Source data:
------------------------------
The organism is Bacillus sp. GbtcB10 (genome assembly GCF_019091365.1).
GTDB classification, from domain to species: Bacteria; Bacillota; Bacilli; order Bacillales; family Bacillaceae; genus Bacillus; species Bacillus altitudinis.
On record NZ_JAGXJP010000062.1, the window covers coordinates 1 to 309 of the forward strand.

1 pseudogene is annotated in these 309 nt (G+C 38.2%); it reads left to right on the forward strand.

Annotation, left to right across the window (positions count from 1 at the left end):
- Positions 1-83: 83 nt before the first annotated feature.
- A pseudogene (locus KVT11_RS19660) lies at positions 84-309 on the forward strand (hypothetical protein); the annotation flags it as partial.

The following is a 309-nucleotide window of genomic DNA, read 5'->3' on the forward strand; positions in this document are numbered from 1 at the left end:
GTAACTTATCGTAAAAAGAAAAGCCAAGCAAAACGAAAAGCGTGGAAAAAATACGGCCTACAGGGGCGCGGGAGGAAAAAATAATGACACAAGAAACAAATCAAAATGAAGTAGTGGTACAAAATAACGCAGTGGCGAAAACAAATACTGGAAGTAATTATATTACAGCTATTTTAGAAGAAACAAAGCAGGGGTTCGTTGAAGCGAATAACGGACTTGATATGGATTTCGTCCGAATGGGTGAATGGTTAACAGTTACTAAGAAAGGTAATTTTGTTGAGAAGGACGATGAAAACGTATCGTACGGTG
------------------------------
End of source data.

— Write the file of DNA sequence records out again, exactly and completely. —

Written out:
The organism is Bacillus sp. GbtcB10 (genome assembly GCF_019091365.1).
GTDB classification, from domain to species: Bacteria; Bacillota; Bacilli; order Bacillales; family Bacillaceae; genus Bacillus; species Bacillus altitudinis.
On record NZ_JAGXJP010000062.1, the window covers coordinates 1 to 309 of the forward strand.

1 pseudogene is annotated in these 309 nt (G+C 38.2%); it reads left to right on the forward strand.

Annotation, left to right across the window (positions count from 1 at the left end):
- Positions 1-83: 83 nt before the first annotated feature.
- A pseudogene (locus KVT11_RS19660) lies at positions 84-309 on the forward strand (hypothetical protein); the annotation flags it as partial.

The following is a 309-nucleotide window of genomic DNA, read 5'->3' on the forward strand; positions in this document are numbered from 1 at the left end:
GTAACTTATCGTAAAAAGAAAAGCCAAGCAAAACGAAAAGCGTGGAAAAAATACGGCCTACAGGGGCGCGGGAGGAAAAAATAATGACACAAGAAACAAATCAAAATGAAGTAGTGGTACAAAATAACGCAGTGGCGAAAACAAATACTGGAAGTAATTATATTACAGCTATTTTAGAAGAAACAAAGCAGGGGTTCGTTGAAGCGAATAACGGACTTGATATGGATTTCGTCCGAATGGGTGAATGGTTAACAGTTACTAAGAAAGGTAATTTTGTTGAGAAGGACGATGAAAACGTATCGTACGGTG